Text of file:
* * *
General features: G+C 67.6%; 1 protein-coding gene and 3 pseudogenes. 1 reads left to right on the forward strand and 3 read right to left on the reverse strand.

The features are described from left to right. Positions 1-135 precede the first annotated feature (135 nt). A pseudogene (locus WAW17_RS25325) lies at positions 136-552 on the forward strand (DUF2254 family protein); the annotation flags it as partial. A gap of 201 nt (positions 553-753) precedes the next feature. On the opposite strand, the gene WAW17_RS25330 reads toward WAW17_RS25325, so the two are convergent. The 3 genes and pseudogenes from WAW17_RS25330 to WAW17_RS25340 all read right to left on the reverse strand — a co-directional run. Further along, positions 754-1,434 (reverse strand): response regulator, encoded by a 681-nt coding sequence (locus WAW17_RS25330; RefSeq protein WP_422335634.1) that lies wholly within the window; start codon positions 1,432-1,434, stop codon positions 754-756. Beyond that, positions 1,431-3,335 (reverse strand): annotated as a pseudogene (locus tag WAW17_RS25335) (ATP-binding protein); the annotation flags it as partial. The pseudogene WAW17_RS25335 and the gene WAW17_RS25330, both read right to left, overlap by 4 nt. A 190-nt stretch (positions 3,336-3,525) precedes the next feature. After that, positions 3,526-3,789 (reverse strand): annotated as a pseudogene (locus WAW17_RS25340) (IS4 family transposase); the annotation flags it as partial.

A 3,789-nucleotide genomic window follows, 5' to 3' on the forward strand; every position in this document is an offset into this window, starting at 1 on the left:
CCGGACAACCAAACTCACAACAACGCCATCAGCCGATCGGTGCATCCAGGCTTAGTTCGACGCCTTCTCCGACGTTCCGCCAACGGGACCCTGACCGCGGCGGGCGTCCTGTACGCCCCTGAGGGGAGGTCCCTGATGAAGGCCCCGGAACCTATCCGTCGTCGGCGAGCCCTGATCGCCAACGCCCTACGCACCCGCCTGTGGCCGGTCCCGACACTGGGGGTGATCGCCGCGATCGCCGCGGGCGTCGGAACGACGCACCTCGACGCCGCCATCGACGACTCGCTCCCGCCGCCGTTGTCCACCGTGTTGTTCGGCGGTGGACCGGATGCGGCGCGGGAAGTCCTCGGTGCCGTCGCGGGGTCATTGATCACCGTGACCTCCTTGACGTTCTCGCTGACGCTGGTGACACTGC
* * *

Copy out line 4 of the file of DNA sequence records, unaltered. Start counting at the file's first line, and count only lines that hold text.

CCGGACAACCAAACTCACAACAACGCCATCAGCCGATCGGTGCATCCAGGCTTAGTTCGACGCCTTCTCCGACGTTCCGCCAACGGGACCCTGACCGCGGCGGGCGTCCTGTACGCCCCTGAGGGGAGGTCCCTGATGAAGGCCCCGGAACCTATCCGTCGTCGGCGAGCCCTGATCGCCAACGCCCTACGCACCCGCCTGTGGCCGGTCCCGACACTGGGGGTGATCGCCGCGATCGCCGCGGGCGTCGGAACGACGCACCTCGACGCCGCCATCGACGACTCGCTCCCGCCGCCGTTGTCCACCGTGTTGTTCGGCGGTGGACCGGATGCGGCGCGGGAAGTCCTCGGTGCCGTCGCGGGGTCATTGATCACCGTGACCTCCTTGACGTTCTCGCTGACGCTGGTGACACTGC